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With his gray beard and Birkenstocks, Lou Preston seems more like a thoughtful philosopher than a high-profile vintner and successful business owner.

These days, the 68-year-old scion of Preston Vineyards in the Dry Creek Valley has found a personal balance point between the two.

While he doesn't talk about existentialism or feel compelled to quote Socrates, he does think big thoughts, and his musings have led him to conclude that the American dream that boasts bigger is better is out of touch with what's most authentic in Wine Country. To practice that philosophy, he changed his life.

"The pundits always ask what is the right size for a successful winery," Preston said. "Well, it depends. If you are all about marketing, the sky's the limit. If you are a farmer, it has to be scaled to protect your connection with the land..."

About a decade ago, the Dry Creek Valley winemaker was regularly flying the friendly skies to promote his Preston Vineyards wine — to great accolades and national recognition. But he grounded himself in 2001, downsizing his 30,000-case production to a mere 8,000. This shift has allowed him to stay put.

"Downsizing means you no longer have to sell nationally, so it freed me up to be a farmer again rather than a wine peddler," Preston said. "I found it more fulfilling, more creative and more of a challenge. I understood the marketing of wine, and to change the focus and to grow alternative crops and then market them was a challenge."

Today Preston's at home on his 125-acre spread outside Healdsburg, happy to forgo business travel altogether. And he stays under the radar of frenetic events like the Wine Road Barrel Tasting and Passport to Dry Creek Valley.

"Oh to be a recluse. Divine solitude," Preston joked. "In fact, I like people a lot — just not lots of people. One-on-one works for me and (wife) Susan. Life is a conversation, not a shout."

Preston graduated from Stanford in 1963 and then studied enology at U.C. Davis, and he continues to experiment with whites and reds, including zinfandel, syrah, sauvignon blanc and the Rhone varietals. But in addition to his wine exploits, Preston now bakes bread, makes olive oil from the trees he tends, tracks sheep in the vineyards and makes jug wine.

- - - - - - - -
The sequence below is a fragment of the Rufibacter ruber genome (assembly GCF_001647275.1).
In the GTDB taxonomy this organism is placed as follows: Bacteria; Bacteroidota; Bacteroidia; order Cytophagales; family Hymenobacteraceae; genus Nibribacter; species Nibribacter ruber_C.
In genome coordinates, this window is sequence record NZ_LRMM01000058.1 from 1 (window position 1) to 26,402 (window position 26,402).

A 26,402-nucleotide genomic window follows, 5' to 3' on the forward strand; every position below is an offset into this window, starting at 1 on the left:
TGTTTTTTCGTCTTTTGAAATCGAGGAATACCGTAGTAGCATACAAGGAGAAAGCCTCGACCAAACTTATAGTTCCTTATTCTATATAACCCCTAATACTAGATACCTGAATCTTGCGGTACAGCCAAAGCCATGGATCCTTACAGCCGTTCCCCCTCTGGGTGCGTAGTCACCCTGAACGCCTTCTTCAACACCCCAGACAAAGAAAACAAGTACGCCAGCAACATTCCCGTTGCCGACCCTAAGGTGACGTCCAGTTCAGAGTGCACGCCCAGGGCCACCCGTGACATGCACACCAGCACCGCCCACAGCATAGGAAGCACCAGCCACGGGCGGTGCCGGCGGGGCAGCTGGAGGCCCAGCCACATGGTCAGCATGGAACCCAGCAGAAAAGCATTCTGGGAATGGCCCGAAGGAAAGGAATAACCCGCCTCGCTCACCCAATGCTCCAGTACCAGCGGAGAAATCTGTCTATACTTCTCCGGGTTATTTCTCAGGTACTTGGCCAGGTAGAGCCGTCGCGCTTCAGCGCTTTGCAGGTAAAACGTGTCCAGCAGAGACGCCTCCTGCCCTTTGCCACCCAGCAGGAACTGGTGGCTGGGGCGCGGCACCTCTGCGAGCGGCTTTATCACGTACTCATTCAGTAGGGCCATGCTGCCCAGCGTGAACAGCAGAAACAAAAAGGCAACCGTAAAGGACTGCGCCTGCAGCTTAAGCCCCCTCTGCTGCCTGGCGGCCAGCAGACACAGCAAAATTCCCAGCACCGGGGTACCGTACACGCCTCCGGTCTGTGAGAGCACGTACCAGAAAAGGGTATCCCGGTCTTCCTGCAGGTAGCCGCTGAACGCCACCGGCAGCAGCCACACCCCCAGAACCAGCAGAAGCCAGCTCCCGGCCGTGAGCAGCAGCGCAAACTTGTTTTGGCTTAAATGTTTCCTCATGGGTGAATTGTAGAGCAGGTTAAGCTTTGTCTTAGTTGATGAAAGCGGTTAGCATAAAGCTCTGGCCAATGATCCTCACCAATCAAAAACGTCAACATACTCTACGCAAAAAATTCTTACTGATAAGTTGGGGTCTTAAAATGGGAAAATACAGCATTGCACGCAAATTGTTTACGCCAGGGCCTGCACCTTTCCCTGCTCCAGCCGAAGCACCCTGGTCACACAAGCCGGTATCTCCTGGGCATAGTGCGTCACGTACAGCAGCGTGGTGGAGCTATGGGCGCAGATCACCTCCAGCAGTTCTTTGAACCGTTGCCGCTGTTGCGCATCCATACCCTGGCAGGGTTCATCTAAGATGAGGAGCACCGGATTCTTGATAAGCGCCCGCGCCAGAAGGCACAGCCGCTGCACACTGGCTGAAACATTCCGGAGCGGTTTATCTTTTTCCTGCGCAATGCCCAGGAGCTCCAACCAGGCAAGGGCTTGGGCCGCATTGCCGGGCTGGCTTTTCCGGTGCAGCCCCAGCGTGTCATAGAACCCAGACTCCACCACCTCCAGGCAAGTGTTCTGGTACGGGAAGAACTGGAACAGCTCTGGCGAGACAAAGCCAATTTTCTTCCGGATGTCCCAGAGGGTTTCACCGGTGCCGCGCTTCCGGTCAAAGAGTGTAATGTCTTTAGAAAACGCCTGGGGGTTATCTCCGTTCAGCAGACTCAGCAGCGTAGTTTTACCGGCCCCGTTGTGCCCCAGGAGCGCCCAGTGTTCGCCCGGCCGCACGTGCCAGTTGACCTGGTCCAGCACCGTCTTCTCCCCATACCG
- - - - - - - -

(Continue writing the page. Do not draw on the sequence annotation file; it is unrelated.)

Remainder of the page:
Is he a madcap inventor? Not exactly.

"I'm more of a dreamer and discoverer," Preston said. "We mostly do what has been done before. We just get an inconvenient notion and ferret out its precedent. My long-deceased Italian neighbor baked bread in an outside brick oven. Our Italian farming antecedents here grew olives. The family who sold us the core ranch ran sheep in the prune orchard."

An eclectic farmer? Absolutely, and it makes sense when you understand his roots: Preston grew up on a ranch and dairy at 10649 Eastside Road, about eight miles south of Healdsburg on the Russian River, in the '50s and '60s.

While typical vintners focus their full attention on the fall harvest, Preston these days is in a continual state of harvest.

"There isn't just one harvest," he said. "Grapes, olives, wheat, favas, cucumbers, apples... Actually, a more apt metaphor is an opera. We orchestrate growing things throughout the year with many acts and arias."

Preston fell in love with Dry Creek Valley in the early &‘70s; he and his wife, Susan, bought the first part of the winery property in 1973. There they raised grapes along with their three children – Maggie, 31; Francesca, 33; and Tim, 44.

When he's not immersed in the food-and-wine world, he spends time with his grown children, reads books that feed his "food activism," and travels, whether it be to the Gold Country, where he owns property, or to France.

Preston, who says he's a retired jogger, also likes to write content for his website or material for his Wine Club.

"Writing is like solving a puzzle and there are different ways to do it," he said. "I always look for the more intriguing way."

Wine Country has changed over the years and the unwieldy growth spurt is irksome to some. Preston's take?

"Irk is a peculiar word," he said. "It's like an irritation under the skin when all you can do is scratch. In fact I love our wine country; it is our land and our town and our neighbors. It's our traditions and our history and our commitment.

"What makes me itch is the notion that Wine Country — upper case — is some precious entity above the fray, entitled, inscrutable, mysterious. Wine events tend to play to this mystique."

Preston doesn't consider himself an anomaly, although there are those who might argue with him.

"No, there are plenty of iconoclasts like me. It's just that we don't have enough presence or influence," he said. "Which leads to my most annoying characteristic, which is being preachy without persuasion. Best quality? Knowing when to shut my mouth. Oh yeah, and I can make a pretty mean loaf of sourdough."

The sourdough genius has some good advice for those of us living in Wine Country.

"Wine Country can be your country, anywhere," Preston said. "Even in the city, get to know the spirit of your place, your foodshed, your peopleshed. Wine country is a state of mind."

Staff writer Peg Melnik can be reached at 707-521-5310 or peg.melnik@pressdemocrat.com.

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